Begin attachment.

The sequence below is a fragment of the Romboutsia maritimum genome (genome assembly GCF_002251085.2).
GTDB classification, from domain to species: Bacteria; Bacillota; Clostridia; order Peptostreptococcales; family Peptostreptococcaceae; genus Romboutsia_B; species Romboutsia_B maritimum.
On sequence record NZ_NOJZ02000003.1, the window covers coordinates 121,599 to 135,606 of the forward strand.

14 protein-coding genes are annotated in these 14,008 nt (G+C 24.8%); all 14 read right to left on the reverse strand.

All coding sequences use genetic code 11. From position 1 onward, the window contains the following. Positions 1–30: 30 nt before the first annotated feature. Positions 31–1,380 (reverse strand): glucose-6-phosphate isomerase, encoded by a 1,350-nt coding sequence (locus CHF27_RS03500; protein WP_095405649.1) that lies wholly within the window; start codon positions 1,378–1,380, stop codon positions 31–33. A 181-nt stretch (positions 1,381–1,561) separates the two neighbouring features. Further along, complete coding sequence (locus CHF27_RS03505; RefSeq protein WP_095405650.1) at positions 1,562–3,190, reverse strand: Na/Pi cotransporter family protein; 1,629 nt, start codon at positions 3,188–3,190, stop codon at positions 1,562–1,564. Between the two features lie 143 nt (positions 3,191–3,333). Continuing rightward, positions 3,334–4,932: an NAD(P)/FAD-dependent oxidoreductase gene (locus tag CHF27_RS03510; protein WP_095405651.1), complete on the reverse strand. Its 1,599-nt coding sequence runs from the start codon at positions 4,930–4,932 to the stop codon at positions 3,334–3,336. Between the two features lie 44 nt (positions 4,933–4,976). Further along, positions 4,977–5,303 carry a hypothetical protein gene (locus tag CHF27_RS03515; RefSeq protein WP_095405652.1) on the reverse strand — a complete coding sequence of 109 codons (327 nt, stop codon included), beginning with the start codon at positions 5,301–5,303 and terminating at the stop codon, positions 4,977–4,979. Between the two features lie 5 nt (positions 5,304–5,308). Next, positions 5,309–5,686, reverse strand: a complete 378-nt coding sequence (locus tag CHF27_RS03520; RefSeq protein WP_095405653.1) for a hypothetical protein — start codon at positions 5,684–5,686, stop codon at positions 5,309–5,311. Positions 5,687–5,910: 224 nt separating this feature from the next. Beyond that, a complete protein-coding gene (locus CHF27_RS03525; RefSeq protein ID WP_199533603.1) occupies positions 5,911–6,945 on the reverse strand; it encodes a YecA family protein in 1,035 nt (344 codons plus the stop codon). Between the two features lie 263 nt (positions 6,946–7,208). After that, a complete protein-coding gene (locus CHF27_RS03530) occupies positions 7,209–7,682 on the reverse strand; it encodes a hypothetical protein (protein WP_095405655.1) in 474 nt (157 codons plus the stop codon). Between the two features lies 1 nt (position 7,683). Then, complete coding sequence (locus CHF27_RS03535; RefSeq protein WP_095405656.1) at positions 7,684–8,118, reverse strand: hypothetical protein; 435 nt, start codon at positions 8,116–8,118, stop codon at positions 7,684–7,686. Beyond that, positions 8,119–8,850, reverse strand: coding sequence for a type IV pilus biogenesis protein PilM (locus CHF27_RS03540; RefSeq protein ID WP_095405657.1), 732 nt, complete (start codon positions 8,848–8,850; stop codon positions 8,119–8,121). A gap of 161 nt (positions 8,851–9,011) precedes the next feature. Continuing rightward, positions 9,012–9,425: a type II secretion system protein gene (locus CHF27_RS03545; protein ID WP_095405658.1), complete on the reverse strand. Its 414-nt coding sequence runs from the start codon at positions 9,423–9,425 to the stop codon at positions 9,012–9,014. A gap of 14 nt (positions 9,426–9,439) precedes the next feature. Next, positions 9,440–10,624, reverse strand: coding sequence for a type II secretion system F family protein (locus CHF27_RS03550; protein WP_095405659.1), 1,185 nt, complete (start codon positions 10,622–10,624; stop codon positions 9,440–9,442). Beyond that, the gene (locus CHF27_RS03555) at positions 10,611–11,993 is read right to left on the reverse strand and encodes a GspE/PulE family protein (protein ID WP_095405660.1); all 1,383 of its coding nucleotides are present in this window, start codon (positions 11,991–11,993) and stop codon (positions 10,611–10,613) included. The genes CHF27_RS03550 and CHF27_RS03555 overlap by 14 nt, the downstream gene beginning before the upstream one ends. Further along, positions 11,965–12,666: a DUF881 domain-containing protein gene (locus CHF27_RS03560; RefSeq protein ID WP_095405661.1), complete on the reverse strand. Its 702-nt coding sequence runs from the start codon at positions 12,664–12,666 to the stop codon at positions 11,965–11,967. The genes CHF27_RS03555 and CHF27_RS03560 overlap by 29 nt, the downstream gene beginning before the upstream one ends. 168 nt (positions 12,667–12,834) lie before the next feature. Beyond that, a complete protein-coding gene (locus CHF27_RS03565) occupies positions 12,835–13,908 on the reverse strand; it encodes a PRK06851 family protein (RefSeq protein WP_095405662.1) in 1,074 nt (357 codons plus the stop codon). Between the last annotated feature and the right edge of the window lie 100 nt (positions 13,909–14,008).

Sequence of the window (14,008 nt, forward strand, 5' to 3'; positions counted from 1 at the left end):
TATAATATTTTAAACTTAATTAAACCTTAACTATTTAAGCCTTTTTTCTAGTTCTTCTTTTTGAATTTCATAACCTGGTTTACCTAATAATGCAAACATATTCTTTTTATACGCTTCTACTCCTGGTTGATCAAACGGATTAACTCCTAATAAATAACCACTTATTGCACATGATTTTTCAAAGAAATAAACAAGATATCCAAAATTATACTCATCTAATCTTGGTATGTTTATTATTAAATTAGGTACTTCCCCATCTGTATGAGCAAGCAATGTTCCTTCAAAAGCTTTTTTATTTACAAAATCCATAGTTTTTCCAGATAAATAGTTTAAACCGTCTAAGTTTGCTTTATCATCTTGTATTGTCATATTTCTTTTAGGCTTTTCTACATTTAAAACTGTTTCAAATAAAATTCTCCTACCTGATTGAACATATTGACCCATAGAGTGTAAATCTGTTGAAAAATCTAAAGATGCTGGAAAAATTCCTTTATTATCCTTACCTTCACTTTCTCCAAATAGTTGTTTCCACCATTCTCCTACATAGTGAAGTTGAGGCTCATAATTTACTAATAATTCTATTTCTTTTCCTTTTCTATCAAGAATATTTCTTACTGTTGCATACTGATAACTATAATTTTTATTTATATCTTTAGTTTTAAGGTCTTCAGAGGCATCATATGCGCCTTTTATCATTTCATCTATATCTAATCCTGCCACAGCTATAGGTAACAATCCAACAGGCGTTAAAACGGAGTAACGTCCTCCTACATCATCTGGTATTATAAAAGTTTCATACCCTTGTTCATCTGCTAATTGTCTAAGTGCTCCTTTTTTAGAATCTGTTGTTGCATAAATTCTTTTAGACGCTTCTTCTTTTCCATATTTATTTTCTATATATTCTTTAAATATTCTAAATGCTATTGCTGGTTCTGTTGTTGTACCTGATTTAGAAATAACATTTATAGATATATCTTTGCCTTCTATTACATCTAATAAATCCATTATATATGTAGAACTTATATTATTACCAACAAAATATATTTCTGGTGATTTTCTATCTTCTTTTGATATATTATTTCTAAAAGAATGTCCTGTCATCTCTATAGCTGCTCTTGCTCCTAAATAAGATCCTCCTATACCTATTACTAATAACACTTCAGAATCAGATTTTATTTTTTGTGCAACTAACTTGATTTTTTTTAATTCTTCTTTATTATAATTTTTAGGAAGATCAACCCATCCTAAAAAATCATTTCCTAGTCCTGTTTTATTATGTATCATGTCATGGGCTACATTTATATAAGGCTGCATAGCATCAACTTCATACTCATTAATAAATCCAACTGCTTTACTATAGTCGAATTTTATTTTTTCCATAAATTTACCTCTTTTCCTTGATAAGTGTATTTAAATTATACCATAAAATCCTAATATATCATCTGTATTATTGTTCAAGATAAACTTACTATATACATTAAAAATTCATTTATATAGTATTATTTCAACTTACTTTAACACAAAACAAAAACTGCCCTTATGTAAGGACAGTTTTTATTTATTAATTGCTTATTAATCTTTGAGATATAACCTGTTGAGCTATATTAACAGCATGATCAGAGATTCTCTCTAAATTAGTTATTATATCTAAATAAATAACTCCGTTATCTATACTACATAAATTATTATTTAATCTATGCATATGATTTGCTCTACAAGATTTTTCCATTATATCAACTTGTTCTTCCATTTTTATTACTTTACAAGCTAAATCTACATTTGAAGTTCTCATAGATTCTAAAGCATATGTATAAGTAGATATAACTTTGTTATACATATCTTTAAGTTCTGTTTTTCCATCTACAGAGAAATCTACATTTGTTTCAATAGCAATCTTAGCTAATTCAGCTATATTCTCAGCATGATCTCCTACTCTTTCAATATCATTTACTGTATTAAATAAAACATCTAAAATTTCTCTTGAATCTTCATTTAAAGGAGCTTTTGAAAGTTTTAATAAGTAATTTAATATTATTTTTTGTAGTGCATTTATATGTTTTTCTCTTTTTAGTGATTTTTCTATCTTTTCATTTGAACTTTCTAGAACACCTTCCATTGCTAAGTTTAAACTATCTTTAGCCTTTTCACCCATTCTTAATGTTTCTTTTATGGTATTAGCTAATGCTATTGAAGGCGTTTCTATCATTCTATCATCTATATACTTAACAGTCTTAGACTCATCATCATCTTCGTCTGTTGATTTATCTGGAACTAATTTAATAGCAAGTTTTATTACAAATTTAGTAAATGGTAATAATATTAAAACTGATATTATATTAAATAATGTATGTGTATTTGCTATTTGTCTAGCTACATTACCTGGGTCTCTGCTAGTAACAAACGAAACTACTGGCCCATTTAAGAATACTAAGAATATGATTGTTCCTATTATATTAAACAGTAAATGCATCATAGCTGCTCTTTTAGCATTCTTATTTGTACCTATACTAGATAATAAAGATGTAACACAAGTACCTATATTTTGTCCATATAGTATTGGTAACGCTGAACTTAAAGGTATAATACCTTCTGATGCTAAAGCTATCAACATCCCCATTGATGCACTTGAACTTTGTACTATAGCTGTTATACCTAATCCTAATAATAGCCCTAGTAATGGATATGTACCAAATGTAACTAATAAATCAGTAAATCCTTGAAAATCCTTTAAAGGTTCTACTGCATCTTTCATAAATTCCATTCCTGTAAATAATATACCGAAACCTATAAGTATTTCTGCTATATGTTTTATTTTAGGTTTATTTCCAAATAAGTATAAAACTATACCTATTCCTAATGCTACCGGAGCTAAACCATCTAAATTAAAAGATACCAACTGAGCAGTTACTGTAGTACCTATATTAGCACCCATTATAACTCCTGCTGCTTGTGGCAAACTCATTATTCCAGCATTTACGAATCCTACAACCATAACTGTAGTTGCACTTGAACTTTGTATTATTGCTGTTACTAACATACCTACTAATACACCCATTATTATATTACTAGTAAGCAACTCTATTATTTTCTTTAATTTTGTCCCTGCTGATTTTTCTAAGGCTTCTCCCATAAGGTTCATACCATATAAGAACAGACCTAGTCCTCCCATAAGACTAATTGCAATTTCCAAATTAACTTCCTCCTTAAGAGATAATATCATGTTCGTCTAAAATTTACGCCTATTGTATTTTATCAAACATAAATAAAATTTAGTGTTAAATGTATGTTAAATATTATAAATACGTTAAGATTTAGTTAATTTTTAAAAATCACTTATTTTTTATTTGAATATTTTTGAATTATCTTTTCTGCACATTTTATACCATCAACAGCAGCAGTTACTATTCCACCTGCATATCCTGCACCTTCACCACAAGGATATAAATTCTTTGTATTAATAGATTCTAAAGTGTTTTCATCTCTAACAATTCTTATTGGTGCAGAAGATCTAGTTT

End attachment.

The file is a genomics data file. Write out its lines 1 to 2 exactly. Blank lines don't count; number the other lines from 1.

The sequence below is a fragment of the Romboutsia maritimum genome (genome assembly GCF_002251085.2).
GTDB classification, from domain to species: Bacteria; Bacillota; Clostridia; order Peptostreptococcales; family Peptostreptococcaceae; genus Romboutsia_B; species Romboutsia_B maritimum.